I don't find it particularly remarkable when trendy, well-subsidized theater companies perform outré work. (In fact, I expect it.) What does set me back is tiny theaters in extremely out-of-the-way places staging work unlike anything their unexpecting audiences have ever seen.
So there I was, in 2003, at the Olde Bank Theatre in Natrona, watching "Conquering the Moral Abyss," an evening of politically and sexually subversive one-acts put together, and partially written by, Sean Michael O'Donnell.
O'Donnell might be familiar as one of the more frequent playwrights produced by the Pittsburgh New Works Festival. The bad news is that several years ago, he and partner Todd Collar pulled up stakes and moved to New York City.
The good news is that he and Collar moved back to Pittsburgh, and have already replunged into the local scene by opening the New Olde Bank Theatre, this time in a second-floor storefront in Verona.
As usual, O'Donnell and crew give their audience an evening of theater about as far away from Neil Simon and Rodgers & Hammerstein as you can get. It's called Soul, and it's a new musical based on two Greek myths -- the love affair between Cupid and Psyche and the story of Persephone and her marriage to Hades.
O'Donnell has written the book and lyrics, while the score is by Vincent Chelkowski. As per usual, the company is made up of local amateurs and a few performers with prior theatrical experience. For reasons I've never understood, in a straight play you can sometimes cast enthusiastic amateurs and get away without too much damage. But when it comes to musicals, my belly does a back-flip when I see a program bio which reads, "This is Joe Smith's first time on a stage and he's very excited to be here." Usually, he's excited to be on stage because that means he can't be in the audience, watching.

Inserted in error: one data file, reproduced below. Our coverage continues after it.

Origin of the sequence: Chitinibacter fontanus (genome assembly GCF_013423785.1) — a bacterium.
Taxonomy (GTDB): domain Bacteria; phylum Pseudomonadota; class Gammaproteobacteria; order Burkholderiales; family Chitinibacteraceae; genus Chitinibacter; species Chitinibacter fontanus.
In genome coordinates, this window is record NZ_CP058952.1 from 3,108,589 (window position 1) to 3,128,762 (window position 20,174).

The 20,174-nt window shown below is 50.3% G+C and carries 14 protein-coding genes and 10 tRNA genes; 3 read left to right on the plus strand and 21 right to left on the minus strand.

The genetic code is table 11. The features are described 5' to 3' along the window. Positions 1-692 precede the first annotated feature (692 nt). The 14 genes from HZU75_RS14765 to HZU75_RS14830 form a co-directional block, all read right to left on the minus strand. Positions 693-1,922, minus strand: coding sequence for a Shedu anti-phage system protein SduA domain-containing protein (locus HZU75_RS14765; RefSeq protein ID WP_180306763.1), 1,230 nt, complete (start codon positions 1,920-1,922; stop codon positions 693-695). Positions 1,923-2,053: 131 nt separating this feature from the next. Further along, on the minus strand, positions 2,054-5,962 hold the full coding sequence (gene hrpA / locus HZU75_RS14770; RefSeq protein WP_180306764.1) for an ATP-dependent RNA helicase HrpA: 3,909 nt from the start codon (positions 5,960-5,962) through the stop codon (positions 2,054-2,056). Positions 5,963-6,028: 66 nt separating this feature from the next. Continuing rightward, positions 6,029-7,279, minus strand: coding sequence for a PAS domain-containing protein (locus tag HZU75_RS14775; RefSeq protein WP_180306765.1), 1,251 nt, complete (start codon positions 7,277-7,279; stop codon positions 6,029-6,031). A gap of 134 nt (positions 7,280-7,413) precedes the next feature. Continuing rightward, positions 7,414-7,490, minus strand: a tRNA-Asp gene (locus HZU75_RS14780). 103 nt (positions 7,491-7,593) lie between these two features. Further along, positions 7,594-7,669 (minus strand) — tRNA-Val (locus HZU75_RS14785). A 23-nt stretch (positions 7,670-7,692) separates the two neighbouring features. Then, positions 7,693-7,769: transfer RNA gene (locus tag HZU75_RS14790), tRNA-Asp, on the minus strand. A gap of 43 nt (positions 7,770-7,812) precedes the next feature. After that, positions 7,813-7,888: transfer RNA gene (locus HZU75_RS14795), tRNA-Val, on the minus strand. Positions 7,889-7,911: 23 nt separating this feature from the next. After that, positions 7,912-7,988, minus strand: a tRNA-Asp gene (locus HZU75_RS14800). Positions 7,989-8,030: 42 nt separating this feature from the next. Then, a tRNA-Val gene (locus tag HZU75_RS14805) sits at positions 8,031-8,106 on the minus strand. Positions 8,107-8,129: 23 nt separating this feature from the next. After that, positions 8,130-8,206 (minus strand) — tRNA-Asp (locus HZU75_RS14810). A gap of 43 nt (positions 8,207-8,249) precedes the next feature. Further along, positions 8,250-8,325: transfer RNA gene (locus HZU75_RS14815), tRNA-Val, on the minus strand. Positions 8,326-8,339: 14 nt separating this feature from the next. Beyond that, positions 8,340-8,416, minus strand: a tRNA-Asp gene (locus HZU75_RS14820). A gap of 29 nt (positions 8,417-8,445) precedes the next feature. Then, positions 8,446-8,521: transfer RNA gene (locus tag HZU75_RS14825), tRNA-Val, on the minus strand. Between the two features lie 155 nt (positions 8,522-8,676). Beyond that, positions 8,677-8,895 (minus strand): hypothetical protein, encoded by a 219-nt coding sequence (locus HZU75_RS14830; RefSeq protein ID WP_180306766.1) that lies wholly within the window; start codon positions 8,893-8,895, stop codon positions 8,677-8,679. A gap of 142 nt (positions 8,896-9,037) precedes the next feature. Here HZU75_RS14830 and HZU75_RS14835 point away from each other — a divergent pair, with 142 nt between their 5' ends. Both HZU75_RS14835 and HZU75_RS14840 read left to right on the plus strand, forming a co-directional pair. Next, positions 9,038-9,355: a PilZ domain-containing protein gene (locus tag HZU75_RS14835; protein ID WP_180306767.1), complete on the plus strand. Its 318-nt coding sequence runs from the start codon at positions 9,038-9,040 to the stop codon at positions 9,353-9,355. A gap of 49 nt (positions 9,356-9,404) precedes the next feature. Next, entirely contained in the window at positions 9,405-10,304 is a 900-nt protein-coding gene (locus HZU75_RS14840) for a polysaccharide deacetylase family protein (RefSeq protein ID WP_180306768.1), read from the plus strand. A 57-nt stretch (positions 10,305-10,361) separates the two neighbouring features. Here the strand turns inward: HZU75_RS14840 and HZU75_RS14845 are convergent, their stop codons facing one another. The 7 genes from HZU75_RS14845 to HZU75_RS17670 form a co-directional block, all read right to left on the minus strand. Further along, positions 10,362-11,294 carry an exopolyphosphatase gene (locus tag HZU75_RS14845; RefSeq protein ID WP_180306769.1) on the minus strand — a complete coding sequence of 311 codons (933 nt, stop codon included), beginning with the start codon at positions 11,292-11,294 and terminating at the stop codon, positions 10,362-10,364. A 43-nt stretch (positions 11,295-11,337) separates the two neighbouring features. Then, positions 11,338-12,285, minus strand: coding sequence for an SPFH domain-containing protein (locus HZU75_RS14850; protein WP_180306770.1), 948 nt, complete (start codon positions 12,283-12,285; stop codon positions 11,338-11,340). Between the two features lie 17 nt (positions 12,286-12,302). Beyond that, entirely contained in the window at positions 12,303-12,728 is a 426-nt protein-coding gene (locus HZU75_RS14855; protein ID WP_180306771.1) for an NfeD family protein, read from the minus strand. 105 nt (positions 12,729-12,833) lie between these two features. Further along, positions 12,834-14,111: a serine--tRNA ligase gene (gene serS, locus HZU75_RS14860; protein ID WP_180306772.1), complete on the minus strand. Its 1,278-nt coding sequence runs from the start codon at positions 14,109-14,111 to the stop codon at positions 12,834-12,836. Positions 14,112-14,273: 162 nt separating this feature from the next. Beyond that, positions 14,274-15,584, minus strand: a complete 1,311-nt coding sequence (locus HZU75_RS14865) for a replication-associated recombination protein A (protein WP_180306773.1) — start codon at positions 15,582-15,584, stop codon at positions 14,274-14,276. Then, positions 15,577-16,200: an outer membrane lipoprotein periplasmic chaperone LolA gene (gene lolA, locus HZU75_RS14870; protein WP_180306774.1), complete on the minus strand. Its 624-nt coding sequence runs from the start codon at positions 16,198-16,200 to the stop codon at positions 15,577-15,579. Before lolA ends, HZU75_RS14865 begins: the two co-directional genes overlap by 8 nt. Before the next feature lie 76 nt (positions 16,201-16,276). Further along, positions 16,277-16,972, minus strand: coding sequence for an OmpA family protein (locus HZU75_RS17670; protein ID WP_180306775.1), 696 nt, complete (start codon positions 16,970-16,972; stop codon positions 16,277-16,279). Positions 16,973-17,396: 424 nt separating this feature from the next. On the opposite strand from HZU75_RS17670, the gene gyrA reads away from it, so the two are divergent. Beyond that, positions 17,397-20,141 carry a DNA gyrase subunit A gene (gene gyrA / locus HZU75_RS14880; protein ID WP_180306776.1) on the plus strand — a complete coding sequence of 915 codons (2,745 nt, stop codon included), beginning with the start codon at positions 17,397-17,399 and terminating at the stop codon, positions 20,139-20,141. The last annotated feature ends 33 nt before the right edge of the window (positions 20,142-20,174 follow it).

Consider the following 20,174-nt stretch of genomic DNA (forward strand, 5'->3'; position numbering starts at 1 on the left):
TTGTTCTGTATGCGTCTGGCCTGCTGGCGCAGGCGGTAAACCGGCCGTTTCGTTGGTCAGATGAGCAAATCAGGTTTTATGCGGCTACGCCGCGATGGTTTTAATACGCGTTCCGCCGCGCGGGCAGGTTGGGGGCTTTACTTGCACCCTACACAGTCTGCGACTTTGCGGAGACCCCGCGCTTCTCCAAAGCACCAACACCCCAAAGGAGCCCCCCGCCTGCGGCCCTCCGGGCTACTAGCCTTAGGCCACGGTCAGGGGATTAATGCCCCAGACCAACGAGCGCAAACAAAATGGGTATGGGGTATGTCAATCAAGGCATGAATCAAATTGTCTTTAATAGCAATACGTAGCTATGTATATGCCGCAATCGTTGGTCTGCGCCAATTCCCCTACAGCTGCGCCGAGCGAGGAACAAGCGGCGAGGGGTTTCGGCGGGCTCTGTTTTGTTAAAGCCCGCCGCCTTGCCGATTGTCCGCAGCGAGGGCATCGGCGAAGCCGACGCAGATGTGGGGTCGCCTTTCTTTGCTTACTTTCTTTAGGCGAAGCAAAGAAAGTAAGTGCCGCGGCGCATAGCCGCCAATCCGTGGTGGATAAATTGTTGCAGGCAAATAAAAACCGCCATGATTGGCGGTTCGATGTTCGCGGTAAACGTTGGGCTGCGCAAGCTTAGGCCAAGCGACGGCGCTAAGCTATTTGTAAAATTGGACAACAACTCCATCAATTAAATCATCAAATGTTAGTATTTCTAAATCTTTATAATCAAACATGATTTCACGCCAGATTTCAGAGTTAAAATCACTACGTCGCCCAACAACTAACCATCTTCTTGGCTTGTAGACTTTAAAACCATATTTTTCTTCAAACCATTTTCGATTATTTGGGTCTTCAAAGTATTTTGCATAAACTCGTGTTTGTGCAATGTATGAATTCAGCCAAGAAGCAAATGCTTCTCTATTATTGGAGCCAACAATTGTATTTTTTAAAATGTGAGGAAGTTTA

I don't want to come down too hard on this cast, though, because highly seasoned pros would have difficulty with Soul. Chelkowski, you see, has not written an easy show. I'm not skilled enough in music to discuss this work technically, but Chelkowski's score is notable for its complete lack of conventional musical structure. Nearly everything sounds like recitative: unmelodic, non-rhythmic and almost always atonal. That could be Chelkowski's intention, but I gotta say that a very little of that goes a very long way. Happy, sad, lustful or in agony -- everything the characters sing sounds like everything else they sing. I guess I've been so scarred by Sondheim that it seems odd to me (and monotonous) for the content of the work to have no effect on its form.
As director, O'Donnell seems surprised to find himself directing in a four-sided setting, and much of the action gets lost.
I absolutely support the theory behind O'Donnell and his company (and I welcome them back). And I hope that next time out, I'll be able to be as enthusiastic about their practice.
Soul continues through Sept 28 . New Olde Bank Theatre, 722 Allegheny River Boulevard, Verona. 412/251-7904 or www.newobt.com